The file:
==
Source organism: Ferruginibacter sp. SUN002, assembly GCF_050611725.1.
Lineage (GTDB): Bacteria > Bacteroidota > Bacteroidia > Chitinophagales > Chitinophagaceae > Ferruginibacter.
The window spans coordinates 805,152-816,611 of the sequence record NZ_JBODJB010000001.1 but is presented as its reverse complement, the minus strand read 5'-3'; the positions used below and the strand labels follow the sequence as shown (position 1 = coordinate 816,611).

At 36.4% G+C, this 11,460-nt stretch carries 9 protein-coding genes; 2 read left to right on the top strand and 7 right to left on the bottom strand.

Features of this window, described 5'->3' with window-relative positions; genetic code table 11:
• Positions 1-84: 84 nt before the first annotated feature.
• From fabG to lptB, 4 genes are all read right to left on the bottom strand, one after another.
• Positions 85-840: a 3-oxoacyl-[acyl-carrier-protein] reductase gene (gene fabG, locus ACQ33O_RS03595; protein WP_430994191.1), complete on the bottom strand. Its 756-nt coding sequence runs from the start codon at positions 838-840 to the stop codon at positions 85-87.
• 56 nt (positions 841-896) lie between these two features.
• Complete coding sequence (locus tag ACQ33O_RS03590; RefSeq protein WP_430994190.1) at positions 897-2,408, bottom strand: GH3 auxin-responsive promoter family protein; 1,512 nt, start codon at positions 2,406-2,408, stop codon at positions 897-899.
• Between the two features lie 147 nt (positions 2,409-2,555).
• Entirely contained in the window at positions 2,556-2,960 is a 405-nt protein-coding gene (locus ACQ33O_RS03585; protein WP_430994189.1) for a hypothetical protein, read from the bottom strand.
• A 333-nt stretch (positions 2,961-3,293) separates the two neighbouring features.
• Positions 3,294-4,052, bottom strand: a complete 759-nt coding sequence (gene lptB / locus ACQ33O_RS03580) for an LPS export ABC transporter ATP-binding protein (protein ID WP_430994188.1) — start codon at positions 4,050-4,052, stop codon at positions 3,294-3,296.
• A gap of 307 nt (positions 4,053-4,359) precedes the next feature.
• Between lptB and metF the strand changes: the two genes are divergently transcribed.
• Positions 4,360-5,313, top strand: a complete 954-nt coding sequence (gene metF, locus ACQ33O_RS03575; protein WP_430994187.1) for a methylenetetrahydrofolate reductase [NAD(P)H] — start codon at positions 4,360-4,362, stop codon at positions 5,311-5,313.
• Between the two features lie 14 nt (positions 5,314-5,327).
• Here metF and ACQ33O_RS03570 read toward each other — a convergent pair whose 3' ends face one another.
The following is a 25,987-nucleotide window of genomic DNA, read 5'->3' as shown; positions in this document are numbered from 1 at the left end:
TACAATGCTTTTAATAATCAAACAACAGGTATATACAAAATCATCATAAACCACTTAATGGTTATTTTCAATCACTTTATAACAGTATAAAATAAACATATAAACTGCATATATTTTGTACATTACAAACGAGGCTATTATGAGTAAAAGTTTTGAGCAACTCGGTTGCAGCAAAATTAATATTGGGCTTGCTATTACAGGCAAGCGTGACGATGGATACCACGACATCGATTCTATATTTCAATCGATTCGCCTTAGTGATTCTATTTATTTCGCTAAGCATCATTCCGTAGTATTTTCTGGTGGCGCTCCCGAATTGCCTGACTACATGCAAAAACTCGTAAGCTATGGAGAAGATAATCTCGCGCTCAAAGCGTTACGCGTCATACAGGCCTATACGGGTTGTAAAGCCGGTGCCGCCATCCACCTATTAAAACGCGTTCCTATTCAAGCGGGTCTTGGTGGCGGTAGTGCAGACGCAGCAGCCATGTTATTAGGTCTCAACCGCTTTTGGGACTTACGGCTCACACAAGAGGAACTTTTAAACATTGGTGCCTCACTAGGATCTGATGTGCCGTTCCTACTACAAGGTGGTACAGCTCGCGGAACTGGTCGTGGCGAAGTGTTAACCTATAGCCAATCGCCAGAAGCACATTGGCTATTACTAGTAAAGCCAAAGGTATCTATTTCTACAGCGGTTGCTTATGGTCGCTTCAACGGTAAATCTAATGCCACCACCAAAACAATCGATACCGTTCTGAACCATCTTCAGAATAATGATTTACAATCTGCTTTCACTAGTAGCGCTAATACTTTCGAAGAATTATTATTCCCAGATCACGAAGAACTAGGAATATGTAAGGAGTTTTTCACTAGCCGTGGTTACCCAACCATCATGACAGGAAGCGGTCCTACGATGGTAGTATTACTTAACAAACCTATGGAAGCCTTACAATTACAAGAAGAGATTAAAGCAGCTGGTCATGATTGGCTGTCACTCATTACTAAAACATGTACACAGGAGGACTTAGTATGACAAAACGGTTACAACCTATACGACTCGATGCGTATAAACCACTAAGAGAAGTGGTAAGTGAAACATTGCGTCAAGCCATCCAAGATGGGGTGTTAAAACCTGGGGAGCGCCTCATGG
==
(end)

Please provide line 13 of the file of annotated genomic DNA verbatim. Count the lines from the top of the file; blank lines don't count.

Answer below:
• A 333-nt stretch (positions 2,961-3,293) separates the two neighbouring features.